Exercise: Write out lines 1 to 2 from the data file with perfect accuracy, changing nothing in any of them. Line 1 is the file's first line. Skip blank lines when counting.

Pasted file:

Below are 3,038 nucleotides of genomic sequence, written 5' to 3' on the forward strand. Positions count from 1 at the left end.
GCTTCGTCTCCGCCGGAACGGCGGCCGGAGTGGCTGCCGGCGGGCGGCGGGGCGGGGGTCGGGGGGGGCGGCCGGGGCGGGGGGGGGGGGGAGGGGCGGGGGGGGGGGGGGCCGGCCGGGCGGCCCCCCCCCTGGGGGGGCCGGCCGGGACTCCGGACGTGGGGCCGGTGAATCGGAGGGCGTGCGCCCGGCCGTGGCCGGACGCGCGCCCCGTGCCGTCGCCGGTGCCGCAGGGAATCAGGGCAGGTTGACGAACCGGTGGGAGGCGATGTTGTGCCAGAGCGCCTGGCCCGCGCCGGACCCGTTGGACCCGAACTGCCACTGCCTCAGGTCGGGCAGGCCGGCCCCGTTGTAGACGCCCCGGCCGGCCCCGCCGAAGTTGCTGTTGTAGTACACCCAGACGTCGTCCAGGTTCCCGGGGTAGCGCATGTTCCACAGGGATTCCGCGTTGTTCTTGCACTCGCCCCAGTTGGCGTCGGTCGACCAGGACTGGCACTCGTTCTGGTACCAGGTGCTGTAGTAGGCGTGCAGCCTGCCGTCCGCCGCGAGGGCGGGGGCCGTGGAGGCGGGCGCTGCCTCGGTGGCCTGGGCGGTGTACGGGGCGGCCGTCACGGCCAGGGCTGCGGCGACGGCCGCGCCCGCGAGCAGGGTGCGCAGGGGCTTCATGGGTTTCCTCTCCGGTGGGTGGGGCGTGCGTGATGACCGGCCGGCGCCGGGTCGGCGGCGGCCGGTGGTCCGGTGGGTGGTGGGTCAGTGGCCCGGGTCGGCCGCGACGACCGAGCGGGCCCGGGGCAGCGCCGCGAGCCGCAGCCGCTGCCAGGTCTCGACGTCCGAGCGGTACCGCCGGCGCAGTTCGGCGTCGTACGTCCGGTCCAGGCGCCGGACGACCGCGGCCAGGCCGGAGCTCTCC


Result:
Below are 3,038 nucleotides of genomic sequence, written 5' to 3' on the forward strand. Positions count from 1 at the left end.
GCTTCGTCTCCGCCGGAACGGCGGCCGGAGTGGCTGCCGGCGGGCGGCGGGGCGGGGGTCGGGGGGGGCGGCCGGGGCGGGGGGGGGGGGGAGGGGCGGGGGGGGGGGGGGCCGGCCGGGCGGCCCCCCCCCTGGGGGGGCCGGCCGGGACTCCGGACGTGGGGCCGGTGAATCGGAGGGCGTGCGCCCGGCCGTGGCCGGACGCGCGCCCCGTGCCGTCGCCGGTGCCGCAGGGAATCAGGGCAGGTTGACGAACCGGTGGGAGGCGATGTTGTGCCAGAGCGCCTGGCCCGCGCCGGACCCGTTGGACCCGAACTGCCACTGCCTCAGGTCGGGCAGGCCGGCCCCGTTGTAGACGCCCCGGCCGGCCCCGCCGAAGTTGCTGTTGTAGTACACCCAGACGTCGTCCAGGTTCCCGGGGTAGCGCATGTTCCACAGGGATTCCGCGTTGTTCTTGCACTCGCCCCAGTTGGCGTCGGTCGACCAGGACTGGCACTCGTTCTGGTACCAGGTGCTGTAGTAGGCGTGCAGCCTGCCGTCCGCCGCGAGGGCGGGGGCCGTGGAGGCGGGCGCTGCCTCGGTGGCCTGGGCGGTGTACGGGGCGGCCGTCACGGCCAGGGCTGCGGCGACGGCCGCGCCCGCGAGCAGGGTGCGCAGGGGCTTCATGGGTTTCCTCTCCGGTGGGTGGGGCGTGCGTGATGACCGGCCGGCGCCGGGTCGGCGGCGGCCGGTGGTCCGGTGGGTGGTGGGTCAGTGGCCCGGGTCGGCCGCGACGACCGAGCGGGCCCGGGGCAGCGCCGCGAGCCGCAGCCGCTGCCAGGTCTCGACGTCCGAGCGGTACCGCCGGCGCAGTTCGGCGTCGTACGTCCGGTCCAGGCGCCGGACGACCGCGGCCAGGCCGGAGCTCTCC